Mexico, Central America & the Caribbean – Leg One

November 2007 to January 2008

General Overview

This leg took us from Newport Beach roughly 2,000 miles to Ixtapa, Mexico, which included many stops at villages down the outside of the Baja peninsula, Cabo, Muertos, LaPaz, Mazatlan, LaCruz, Puerto Vallarta, Chamela, Tenacatita, Barra, Santiago and Ixtapa. We traveled thru much of this area in 2005-06, so it was a good experience going back into familiar territory, yet still discovering new things and having new experiences. In February we will be in Zhiuataneo and should be down into Central America by March. We’ve now logged about 13,000 miles on our voyages since November 2005! You can link directly to our most recent photo gallery and web site at

What a difference a change in latitude makes! We admit it, although the Pacific Northwest, Canada & Alaska were absolutely amazing, we love the sun and have understandably been spoiled by the warmth of the sunshine here in Mexico.

The first three months have been unseasonably cool, by Mexico standards. We’ve not seen many days above 85 degrees, which is just fine with us. As we continued southward it began to warm up a bit. I don’t mean to complain here; but getting warmer does call for shedding a few layers of clothes and showing more of our white skin to the outside world. We weren’t excited to do that, after (for medicinal purposes only you know) we were "forced" to store up a few extra pounds in order to stay warm in Alaska last season?! Several weeks back we kayaked over to a friends boat, where, while she was lying out in her bikini. She reminded us of the undocumented, but very well known fact, that "tan fat looks better than white fat!" I like the way she thinks? with thoughts like that she just may become my new best friend!

We left San Diego for Mexico the first of November after spending a great time home visiting, while preparing to head south again. Rather than participating in one of the two rallies (the Baja Ha-Ha or FUBAR) that were coming down the Baja coast around the same time we were, we decided to go on our own so we could stop and see many of the little towns (San Quintin, SanBonitas, Abrehojos, etc) we missed on our first trip up and down the 900 mile Baja coastline a few years back. We actually had the best of both worlds, because sister Jo & Adie (along with our nephew John) and several of our friends were part of the FUBAR power boat rally. This meant that we were able to rendezvous with them at most of their stops and enjoy all the organized rally events and parties a along the way as their guests!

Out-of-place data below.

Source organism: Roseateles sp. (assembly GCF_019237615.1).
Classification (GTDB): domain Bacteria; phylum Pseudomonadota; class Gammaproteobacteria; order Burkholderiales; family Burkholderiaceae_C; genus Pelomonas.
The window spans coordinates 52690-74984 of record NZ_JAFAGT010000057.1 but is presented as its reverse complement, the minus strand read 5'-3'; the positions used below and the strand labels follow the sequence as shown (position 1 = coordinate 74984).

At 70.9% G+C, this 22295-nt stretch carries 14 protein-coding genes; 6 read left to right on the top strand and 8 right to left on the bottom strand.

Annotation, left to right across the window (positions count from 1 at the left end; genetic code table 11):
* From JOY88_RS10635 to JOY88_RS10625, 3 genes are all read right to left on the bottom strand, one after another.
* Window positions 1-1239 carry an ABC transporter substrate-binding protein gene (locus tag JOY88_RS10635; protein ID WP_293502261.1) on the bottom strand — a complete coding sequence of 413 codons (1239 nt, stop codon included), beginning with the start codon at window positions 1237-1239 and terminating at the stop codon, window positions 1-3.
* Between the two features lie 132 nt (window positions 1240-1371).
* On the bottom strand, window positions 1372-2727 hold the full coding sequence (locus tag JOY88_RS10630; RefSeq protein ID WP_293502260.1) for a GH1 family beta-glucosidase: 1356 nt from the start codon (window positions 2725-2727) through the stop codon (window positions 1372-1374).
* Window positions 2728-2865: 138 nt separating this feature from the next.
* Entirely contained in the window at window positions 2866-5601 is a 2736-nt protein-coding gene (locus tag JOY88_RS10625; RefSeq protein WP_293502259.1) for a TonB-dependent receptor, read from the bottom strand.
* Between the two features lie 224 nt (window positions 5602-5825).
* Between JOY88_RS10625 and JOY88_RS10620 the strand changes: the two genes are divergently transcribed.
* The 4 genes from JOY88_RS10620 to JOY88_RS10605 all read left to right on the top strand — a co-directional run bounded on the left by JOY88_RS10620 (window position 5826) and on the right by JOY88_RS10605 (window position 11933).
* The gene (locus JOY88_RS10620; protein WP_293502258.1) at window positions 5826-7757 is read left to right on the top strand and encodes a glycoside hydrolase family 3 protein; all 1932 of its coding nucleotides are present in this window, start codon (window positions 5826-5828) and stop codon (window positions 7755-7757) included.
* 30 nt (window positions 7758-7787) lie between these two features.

J&A’s boat is a Selene and many of the other Selene owners we’d previously met in Friday Harbor last spring, were also in the rally. Voyager, Mystic Moon, Kasekuchen, Rediscovery II, etc. We loved this group and after being with them so much they adopted us and our homebuilt trawler. It seemed that we all were always the last to leave the get-togethers and definitely the last to leave the dance floor!

At the Cabo San Lucas stop, John flew home to Arkansas, and Sister Diane & Mike flew in to join J&A’s crew on Wandering Star for the second half of the rally that ended in LaPaz. John was great to have along, and although at 25 he was the youngest rally member, he had a blast, especially when, for his last evening in Mexico, we three aunts and uncles took him to Squid Roe in Cabo for a night he won’t soon forget!